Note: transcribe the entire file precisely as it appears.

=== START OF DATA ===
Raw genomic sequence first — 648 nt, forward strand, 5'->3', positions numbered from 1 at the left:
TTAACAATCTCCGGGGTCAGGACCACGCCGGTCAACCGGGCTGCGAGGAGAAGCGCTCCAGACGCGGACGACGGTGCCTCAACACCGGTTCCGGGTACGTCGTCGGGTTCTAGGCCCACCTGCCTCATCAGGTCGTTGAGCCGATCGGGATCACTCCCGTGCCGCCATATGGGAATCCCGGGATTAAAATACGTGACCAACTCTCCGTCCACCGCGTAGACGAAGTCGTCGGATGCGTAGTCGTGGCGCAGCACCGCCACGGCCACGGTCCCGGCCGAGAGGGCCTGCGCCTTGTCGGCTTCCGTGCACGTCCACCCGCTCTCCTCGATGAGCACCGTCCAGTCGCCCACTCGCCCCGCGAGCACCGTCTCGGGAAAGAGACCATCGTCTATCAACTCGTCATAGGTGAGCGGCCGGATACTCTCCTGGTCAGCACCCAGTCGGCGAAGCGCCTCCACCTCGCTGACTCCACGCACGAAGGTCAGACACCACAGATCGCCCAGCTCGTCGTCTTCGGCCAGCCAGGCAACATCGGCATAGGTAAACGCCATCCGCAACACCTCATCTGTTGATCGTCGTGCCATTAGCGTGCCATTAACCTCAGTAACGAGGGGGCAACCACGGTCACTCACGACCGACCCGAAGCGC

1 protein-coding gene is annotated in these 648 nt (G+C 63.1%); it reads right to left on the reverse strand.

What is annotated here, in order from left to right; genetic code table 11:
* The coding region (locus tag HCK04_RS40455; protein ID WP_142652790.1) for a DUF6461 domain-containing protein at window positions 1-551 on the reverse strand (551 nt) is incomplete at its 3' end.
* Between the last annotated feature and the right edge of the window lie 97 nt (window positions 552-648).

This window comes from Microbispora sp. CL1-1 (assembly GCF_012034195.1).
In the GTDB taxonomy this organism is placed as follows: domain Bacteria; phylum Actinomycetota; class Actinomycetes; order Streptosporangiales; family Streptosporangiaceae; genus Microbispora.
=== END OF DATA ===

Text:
Raw genomic sequence first — 648 nt, forward strand, 5'->3', positions numbered from 1 at the left:
TTAACAATCTCCGGGGTCAGGACCACGCCGGTCAACCGGGCTGCGAGGAGAAGCGCTCCAGACGCGGACGACGGTGCCTCAACACCGGTTCCGGGTACGTCGTCGGGTTCTAGGCCCACCTGCCTCATCAGGTCGTTGAGCCGATCGGGATCACTCCCGTGCCGCCATATGGGAATCCCGGGATTAAAATACGTGACCAACTCTCCGTCCACCGCGTAGACGAAGTCGTCGGATGCGTAGTCGTGGCGCAGCACCGCCACGGCCACGGTCCCGGCCGAGAGGGCCTGCGCCTTGTCGGCTTCCGTGCACGTCCACCCGCTCTCCTCGATGAGCACCGTCCAGTCGCCCACTCGCCCCGCGAGCACCGTCTCGGGAAAGAGACCATCGTCTATCAACTCGTCATAGGTGAGCGGCCGGATACTCTCCTGGTCAGCACCCAGTCGGCGAAGCGCCTCCACCTCGCTGACTCCACGCACGAAGGTCAGACACCACAGATCGCCCAGCTCGTCGTCTTCGGCCAGCCAGGCAACATCGGCATAGGTAAACGCCATCCGCAACACCTCATCTGTTGATCGTCGTGCCATTAGCGTGCCATTAACCTCAGTAACGAGGGGGCAACCACGGTCACTCACGACCGACCCGAAGCGC

1 protein-coding gene is annotated in these 648 nt (G+C 63.1%); it reads right to left on the reverse strand.

What is annotated here, in order from left to right; genetic code table 11:
* The coding region (locus tag HCK04_RS40455; protein ID WP_142652790.1) for a DUF6461 domain-containing protein at window positions 1-551 on the reverse strand (551 nt) is incomplete at its 3' end.
* Between the last annotated feature and the right edge of the window lie 97 nt (window positions 552-648).

This window comes from Microbispora sp. CL1-1 (assembly GCF_012034195.1).
In the GTDB taxonomy this organism is placed as follows: domain Bacteria; phylum Actinomycetota; class Actinomycetes; order Streptosporangiales; family Streptosporangiaceae; genus Microbispora.